A total of 24,176 potentially relevant publications were identified from all databases and our selection process was shown in Figure 1. Finally, ten studies evaluating 2,770 patients met all eligibility criteria, and were included in the meta-analysis. The characteristics of the selected studies are listed in Table 1. The period of publication was 2005–2017. All 2,770 patients with rheumatic MV disease underwent MV repair, and baseline demographics, pathologic features, and follow-up years are summarized in Table 2. Outcomes at follow-up after MV repair surgery are provided in Table 3.
All ten studies reported 30-day mortality. Three of them reported 30-day mortality was 0%; the values ranged from 0.5% to 6.0% in the remaining studies. Pooled analysis showed 30-day mortality after MV repair surgery in patients with rheumatic MV disease is 1.9%, (95% CI, 0.8–2.9%) (Figure 2).
Long-term survival data were available for all ten studies. Pooled analysis of the selected studies showed that long-term survival after MV repair surgery in patients with rheumatic MV disease was 97.3% (95% CI, 95.9–98.6%) (Figure 3).
Freedom from reoperation
Freedom from reoperation rates were reported in all ten studies. However, one study did not provide the detailed number of patients that accepted additional mitral surgery; therefore, the data could not be used to calculate overall freedom from reoperation rate. Pooled analysis of the nine remaining studies showed freedom from reoperation rate after MV repair surgery in patients with rheumatic MV disease was 93.6% (95% CI, 91.4–95.9%) (Figure 4).
Freedom from adverse events
Of the ten included articles, seven provided the detailed number of adverse events. Thus, data were extracted from the seven articles to assess freedom from valve-related complications. Pooled analysis showed that freedom from adverse events in patients after rheumatic MV repair surgery was 97.5% (95% CI, 95.2–99.8%) (Figure 5).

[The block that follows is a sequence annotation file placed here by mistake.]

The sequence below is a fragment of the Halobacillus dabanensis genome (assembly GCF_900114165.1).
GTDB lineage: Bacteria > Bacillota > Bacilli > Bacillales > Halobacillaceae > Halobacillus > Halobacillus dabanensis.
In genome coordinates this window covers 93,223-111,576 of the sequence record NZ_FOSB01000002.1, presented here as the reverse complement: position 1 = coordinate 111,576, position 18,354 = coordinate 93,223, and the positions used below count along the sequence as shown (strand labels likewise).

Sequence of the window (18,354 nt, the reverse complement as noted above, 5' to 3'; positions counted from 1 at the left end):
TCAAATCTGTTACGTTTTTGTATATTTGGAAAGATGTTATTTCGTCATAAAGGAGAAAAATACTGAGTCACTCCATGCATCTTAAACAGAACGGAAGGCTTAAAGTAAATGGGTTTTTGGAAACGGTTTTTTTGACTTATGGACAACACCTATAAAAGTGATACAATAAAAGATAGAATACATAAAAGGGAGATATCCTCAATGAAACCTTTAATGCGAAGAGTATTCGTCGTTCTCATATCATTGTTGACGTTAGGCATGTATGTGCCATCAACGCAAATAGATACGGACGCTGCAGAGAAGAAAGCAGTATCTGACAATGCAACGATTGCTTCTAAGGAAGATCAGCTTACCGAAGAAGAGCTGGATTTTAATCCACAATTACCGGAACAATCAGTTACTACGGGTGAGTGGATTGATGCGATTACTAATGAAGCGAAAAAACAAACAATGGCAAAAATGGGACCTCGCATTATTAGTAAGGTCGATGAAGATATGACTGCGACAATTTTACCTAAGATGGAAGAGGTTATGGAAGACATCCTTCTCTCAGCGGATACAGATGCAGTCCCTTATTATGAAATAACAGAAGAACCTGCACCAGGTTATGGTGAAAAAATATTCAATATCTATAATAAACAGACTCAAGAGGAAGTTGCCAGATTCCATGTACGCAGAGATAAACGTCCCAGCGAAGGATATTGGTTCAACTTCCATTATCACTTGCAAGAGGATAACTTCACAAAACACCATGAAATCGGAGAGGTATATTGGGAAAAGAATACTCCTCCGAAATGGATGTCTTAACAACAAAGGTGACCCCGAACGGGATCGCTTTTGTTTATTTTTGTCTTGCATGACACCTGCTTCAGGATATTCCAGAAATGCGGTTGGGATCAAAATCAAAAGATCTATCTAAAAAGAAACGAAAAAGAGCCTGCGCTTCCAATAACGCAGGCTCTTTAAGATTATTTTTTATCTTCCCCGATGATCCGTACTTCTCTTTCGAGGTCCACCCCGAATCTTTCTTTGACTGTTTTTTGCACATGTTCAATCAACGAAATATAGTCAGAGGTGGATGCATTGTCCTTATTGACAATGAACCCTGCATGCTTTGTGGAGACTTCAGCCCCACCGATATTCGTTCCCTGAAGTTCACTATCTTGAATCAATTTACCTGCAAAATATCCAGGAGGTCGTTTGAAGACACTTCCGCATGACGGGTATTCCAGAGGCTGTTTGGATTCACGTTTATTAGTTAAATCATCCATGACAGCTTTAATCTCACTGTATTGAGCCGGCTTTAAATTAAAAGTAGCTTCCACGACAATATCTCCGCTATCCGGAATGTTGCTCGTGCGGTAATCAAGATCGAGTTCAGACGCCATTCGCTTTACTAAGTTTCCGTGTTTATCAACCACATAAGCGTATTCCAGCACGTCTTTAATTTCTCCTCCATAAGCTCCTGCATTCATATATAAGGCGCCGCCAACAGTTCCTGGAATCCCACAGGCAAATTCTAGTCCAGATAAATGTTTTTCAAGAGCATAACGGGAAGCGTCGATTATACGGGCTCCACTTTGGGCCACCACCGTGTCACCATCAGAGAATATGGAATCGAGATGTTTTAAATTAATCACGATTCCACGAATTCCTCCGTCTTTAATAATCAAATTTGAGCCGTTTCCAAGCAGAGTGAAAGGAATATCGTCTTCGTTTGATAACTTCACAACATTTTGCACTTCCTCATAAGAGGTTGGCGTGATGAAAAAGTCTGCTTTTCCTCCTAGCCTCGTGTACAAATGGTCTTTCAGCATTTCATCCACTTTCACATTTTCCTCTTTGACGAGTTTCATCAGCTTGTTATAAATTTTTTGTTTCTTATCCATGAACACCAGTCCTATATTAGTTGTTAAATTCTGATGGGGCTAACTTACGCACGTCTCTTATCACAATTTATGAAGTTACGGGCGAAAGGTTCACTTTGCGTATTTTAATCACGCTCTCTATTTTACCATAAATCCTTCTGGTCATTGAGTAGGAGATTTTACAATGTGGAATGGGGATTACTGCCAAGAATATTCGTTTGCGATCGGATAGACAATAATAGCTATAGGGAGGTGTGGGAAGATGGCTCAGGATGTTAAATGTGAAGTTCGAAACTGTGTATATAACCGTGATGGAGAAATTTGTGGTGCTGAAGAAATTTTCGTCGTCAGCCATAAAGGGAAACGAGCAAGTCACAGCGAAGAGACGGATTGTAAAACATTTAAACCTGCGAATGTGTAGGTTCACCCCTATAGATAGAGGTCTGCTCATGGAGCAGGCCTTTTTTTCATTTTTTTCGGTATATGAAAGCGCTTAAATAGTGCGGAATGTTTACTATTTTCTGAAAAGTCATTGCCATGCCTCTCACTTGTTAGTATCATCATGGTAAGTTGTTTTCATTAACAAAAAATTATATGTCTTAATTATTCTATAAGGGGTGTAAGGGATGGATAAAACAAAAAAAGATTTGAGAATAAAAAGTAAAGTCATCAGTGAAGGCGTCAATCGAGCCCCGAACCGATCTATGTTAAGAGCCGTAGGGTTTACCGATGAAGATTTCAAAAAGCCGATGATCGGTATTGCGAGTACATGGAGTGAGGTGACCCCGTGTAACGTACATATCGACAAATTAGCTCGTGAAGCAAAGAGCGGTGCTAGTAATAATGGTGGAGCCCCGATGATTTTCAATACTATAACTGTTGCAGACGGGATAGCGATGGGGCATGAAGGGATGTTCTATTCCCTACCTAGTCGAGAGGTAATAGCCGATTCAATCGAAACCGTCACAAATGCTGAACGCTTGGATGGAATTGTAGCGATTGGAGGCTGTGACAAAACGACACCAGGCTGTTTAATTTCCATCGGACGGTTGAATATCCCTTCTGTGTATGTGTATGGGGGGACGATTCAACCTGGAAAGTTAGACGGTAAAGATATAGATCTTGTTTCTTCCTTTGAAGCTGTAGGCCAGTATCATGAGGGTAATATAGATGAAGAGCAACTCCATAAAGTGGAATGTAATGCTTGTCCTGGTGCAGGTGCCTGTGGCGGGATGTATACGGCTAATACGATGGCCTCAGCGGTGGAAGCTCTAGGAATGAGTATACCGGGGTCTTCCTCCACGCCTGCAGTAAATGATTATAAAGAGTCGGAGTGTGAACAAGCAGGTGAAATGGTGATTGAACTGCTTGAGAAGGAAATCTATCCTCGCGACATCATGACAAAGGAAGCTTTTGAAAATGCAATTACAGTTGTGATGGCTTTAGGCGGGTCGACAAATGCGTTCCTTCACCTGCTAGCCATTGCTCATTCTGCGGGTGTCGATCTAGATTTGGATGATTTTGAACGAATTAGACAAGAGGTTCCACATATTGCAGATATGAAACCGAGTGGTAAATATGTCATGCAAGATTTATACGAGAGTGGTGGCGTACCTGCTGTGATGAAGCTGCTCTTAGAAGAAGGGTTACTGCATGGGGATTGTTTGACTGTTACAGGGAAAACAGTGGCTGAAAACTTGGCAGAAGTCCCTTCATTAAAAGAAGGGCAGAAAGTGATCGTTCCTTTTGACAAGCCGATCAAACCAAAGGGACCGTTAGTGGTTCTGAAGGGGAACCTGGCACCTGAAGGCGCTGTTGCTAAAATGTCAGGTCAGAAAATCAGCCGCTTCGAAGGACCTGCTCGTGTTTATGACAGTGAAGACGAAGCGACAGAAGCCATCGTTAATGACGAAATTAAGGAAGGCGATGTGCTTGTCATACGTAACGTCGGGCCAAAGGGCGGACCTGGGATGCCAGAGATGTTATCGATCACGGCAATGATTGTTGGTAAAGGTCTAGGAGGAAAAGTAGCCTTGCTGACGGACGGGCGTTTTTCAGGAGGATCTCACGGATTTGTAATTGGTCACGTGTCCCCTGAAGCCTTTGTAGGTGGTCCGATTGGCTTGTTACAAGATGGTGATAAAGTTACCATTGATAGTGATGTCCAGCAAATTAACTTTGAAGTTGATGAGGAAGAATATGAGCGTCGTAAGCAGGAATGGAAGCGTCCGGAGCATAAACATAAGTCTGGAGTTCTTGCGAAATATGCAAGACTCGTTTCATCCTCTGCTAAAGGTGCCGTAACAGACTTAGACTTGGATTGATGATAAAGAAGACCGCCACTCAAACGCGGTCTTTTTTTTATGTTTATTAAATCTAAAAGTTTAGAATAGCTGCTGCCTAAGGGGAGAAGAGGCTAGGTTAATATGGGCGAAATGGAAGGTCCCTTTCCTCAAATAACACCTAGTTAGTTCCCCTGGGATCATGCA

Rheumatic disease is the most common cause of MV disease in developing countries; it can adversely affect the MV and subvalvular apparatus, leading to calcification or fibrosis of the leaflet, commissure or chordal fusion, chordal or papillary muscle retraction, mitral annular calcification (7,14). Rheumatic pathological features include (16): commissural fusion, shortening and fusion of chordae, leaflet thickening, especially at the free edges. Lesions of subvalvular apparatus and commissure are the main pathological features in Chinese patients with rheumatic MV disease (17). The diseased MV and subvalvular apparatus may alter hemodynamics, and result in valve failure and even cardiac death eventually. Both MV repair and replacement are effective surgical methods for MV disease, which may be caused by degenerative MV disease, rheumatic MV disease and ischemic MV disease. The superiority of MV repair over replacement has been well established in patients with degenerative MV disease (18), in terms of lower hospital mortality (19), improved early and late survival rates, and fewer adverse postoperative complication (20). However, the optimal procedure for patients with rheumatic MV disease remains controversial. kuwaki and others suggested MV repair should be limited to a highly selected group of patients, only when excellent durability of repaired MV can be expected (21); meanwhile, rheumatic disease progression may reduce the durability of MV repair. Conversely, results of rheumatic MV repair in recent literature are promising (22). In this meta-analysis, pooled analysis showed 30-day mortality after MV repair surgery in patients with rheumatic MV disease is 1.9% (95% CI, 0.8–2.9%), and a long-term survival of 97.3% (95% CI, 95.9–98.6%); freedom from reoperation was 93.6% (95% CI, 91.4–95.9%). Median sternotomy was the standard surgical approach for all patients. A previous meta-analysis (23) comparing MV repair with replacement in 3,227 patients with RHD proposed that MV repair should be attempted in patients with RHD. These authors extracted data from seven selected studies, performed a pooled analysis and showed that the MV repair group has lower 30-day mortality, higher long-term survival, fewer postoperative major adverse events than the MV replacement group, while displaying an acceptable reoperation rate. Another study (11) suggested MV repair is a better alternative to valve replacement for RHD patients, corroborating the findings in the current meta-analysis.